Social distancing is tricky on a submarine but the U.S. Navy says that they haven’t had a big problem with COVID-19 spreading aboard ships.
“We’ve only had a very small handful of cases,” Rear Adm. Bruce Gillingham, the service’s surgeon general, told reporters today via teleconference. “The Navy is ensuring that sailors who display COVID-19 symptoms are tested, isolated and treated in accordance with Navy and Marine Corps Public Health Center and CDC guidelines.”
Right now, the Navy can collect diagnostic samples from a shipboard sailors suspected of having COVID-19, but must send those samples ashore to a DOD lab for processing. While awaiting results, sailors are put into separate quarters.
“Navy medical professionals are working with industry to improve at-sea testing methods,” said Gillingham.
Fleet commanders instituted a policy several weeks ago that anyone coming aboard the ship would be “screened,” which is rather different from testing. “Those who appeared ill or who did not meet CDC criteria were not allowed aboard ship,” he said. As well, any ship that leaves a port won’t return to that port for at least 14 days.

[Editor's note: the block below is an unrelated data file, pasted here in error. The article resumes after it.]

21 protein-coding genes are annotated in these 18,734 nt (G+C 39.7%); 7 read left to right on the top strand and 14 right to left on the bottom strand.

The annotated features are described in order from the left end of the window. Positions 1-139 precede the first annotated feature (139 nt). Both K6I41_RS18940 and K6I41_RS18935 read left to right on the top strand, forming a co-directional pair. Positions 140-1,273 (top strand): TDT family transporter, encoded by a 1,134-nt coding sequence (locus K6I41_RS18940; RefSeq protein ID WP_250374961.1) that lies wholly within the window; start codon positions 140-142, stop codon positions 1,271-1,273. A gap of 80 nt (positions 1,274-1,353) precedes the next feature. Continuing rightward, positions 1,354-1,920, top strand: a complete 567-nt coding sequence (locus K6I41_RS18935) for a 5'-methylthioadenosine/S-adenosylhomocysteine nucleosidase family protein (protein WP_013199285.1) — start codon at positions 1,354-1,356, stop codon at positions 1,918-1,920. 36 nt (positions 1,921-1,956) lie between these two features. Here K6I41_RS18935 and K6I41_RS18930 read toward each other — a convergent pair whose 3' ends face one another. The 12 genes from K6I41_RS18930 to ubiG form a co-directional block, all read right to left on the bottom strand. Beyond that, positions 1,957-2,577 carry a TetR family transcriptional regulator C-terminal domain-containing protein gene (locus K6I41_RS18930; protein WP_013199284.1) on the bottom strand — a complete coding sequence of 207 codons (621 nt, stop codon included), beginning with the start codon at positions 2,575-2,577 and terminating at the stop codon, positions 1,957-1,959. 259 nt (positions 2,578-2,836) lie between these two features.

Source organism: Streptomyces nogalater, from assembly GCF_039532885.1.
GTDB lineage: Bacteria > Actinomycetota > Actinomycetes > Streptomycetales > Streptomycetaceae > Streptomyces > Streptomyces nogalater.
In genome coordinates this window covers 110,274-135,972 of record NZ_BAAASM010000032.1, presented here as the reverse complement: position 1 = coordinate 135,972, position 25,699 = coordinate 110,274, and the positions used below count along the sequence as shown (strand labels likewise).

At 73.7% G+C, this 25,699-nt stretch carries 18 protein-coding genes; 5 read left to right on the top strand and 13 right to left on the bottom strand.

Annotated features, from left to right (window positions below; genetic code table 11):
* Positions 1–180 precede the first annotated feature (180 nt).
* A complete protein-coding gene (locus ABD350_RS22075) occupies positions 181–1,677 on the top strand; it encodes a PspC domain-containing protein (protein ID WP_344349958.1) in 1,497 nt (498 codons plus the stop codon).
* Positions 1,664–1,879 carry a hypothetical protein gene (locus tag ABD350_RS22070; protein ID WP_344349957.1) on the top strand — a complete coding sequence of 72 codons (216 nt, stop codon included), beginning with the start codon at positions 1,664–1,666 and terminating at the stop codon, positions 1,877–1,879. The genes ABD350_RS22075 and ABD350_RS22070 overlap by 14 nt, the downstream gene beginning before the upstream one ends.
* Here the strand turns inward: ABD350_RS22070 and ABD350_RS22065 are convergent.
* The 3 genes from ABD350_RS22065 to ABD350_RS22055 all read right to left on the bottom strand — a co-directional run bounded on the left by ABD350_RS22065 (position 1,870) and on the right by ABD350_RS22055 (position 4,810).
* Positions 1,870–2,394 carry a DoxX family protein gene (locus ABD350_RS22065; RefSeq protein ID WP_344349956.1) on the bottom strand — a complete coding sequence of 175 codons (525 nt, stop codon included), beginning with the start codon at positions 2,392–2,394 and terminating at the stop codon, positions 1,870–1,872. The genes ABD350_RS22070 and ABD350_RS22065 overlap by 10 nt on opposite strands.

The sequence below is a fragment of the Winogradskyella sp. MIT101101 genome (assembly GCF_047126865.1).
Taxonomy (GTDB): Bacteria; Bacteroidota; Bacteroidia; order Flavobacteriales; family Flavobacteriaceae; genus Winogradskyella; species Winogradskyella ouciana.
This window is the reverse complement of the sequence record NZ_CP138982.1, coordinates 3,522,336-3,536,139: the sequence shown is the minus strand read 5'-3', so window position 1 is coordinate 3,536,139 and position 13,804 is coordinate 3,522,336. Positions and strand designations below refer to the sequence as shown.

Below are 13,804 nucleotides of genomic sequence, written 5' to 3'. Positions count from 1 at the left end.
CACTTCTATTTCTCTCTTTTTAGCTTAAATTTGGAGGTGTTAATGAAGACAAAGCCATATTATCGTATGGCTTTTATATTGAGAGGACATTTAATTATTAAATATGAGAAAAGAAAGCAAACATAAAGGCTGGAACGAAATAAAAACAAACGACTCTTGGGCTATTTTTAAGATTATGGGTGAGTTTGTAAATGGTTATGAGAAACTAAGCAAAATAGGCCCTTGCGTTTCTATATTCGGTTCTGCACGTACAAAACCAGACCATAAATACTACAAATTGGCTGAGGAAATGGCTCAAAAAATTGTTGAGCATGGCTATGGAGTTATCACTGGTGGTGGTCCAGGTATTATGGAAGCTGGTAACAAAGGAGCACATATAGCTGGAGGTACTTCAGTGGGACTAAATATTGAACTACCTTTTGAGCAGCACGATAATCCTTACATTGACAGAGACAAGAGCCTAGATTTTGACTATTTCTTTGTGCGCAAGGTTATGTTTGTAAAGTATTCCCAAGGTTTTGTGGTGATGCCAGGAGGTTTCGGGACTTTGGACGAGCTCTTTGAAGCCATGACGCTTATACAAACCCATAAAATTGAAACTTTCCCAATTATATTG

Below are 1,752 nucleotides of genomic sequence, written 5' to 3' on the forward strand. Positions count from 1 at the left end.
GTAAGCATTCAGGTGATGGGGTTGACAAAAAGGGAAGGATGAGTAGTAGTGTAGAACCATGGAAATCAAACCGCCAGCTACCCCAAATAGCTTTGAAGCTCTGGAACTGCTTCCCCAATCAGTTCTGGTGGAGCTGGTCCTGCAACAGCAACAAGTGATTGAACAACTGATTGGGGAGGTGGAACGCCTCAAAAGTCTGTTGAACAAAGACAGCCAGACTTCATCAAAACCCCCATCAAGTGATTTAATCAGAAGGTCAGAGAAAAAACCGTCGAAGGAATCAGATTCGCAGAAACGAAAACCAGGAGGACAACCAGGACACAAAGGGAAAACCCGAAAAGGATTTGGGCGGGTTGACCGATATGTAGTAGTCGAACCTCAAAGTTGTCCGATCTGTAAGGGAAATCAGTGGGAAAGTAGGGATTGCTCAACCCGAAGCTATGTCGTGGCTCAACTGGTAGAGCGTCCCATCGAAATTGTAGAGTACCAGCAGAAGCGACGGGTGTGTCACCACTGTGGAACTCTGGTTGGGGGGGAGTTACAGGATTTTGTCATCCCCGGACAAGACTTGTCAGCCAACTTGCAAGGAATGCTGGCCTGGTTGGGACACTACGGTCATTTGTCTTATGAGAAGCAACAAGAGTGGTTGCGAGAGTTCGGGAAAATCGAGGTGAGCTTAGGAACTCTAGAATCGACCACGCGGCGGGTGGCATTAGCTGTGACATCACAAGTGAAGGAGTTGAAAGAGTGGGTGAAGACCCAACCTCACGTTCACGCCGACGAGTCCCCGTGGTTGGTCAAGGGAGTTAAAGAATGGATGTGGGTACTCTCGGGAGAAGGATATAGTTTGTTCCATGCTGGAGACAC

“We have a protocol not only for any patient that would come aboard but also the crew,” he said. “Before the critical core reported today, they were all screened before they cross the brow of the ship.”
Fears that America’s destroyers and fast-attack subs would become gray-hulled versions of COVID-plagued cruise ships are, so far, not materializing. Every sailor so far with the disease has been found while the ship is in port, and immediately isolated, Gillingham said.
“We have not seen active transmission” at sea, where social distancing is happening “to the maximum extent possible,” he said.
The COVID-19 pandemic is affecting the military’s ability to treat active-duty personnel, their dependents, and veterans, Army Lt. Gen. Ronald Place, director of the Defense Health Agency told reporters.
Some 9.5 million people look to the Defense Health Agency for care in its 51 hospitals and 424 treatment clinics, Place said.
“Care in these facilities for our beneficiaries is being significantly affected by nation-wide response” he said. Normal beneficiaries were experiencing “stress, inconvenience and disruption to their healthcare,” as more and more staff are assigned to do clinical work. As in other hospitals, elective procedures are being postponed.
The Defense Department’s 15 testing labs may yet play a big role in evaluating tests done on civilians. So far, they’ve only tested about 1,000 samples, and just for DoD personnel. “We have the capability, if we had to…to do tens of thousands per day,” he said.